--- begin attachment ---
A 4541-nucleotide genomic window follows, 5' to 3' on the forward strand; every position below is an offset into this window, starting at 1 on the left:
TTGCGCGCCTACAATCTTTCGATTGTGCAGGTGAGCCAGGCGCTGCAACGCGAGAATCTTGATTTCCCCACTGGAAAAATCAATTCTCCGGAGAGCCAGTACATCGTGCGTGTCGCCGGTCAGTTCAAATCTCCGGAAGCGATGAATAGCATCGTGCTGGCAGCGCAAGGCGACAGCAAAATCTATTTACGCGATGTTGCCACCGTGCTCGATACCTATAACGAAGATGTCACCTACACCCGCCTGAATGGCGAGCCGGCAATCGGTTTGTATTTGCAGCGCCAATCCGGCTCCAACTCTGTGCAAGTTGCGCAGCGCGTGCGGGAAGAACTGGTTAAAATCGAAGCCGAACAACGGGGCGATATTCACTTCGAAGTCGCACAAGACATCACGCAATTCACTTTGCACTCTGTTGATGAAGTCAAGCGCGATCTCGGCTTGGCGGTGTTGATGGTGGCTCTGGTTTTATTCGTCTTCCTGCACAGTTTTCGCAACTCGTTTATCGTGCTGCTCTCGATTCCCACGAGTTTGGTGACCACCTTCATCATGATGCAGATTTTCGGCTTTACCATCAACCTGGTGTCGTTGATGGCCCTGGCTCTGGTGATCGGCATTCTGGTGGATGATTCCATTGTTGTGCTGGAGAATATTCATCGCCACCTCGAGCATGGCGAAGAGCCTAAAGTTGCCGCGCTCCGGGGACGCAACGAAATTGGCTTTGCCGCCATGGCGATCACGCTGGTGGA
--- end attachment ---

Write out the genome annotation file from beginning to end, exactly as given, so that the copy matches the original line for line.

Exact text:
A 4541-nucleotide genomic window follows, 5' to 3' on the forward strand; every position below is an offset into this window, starting at 1 on the left:
TTGCGCGCCTACAATCTTTCGATTGTGCAGGTGAGCCAGGCGCTGCAACGCGAGAATCTTGATTTCCCCACTGGAAAAATCAATTCTCCGGAGAGCCAGTACATCGTGCGTGTCGCCGGTCAGTTCAAATCTCCGGAAGCGATGAATAGCATCGTGCTGGCAGCGCAAGGCGACAGCAAAATCTATTTACGCGATGTTGCCACCGTGCTCGATACCTATAACGAAGATGTCACCTACACCCGCCTGAATGGCGAGCCGGCAATCGGTTTGTATTTGCAGCGCCAATCCGGCTCCAACTCTGTGCAAGTTGCGCAGCGCGTGCGGGAAGAACTGGTTAAAATCGAAGCCGAACAACGGGGCGATATTCACTTCGAAGTCGCACAAGACATCACGCAATTCACTTTGCACTCTGTTGATGAAGTCAAGCGCGATCTCGGCTTGGCGGTGTTGATGGTGGCTCTGGTTTTATTCGTCTTCCTGCACAGTTTTCGCAACTCGTTTATCGTGCTGCTCTCGATTCCCACGAGTTTGGTGACCACCTTCATCATGATGCAGATTTTCGGCTTTACCATCAACCTGGTGTCGTTGATGGCCCTGGCTCTGGTGATCGGCATTCTGGTGGATGATTCCATTGTTGTGCTGGAGAATATTCATCGCCACCTCGAGCATGGCGAAGAGCCTAAAGTTGCCGCGCTCCGGGGACGCAACGAAATTGGCTTTGCCGCCATGGCGATCACGCTGGTGGA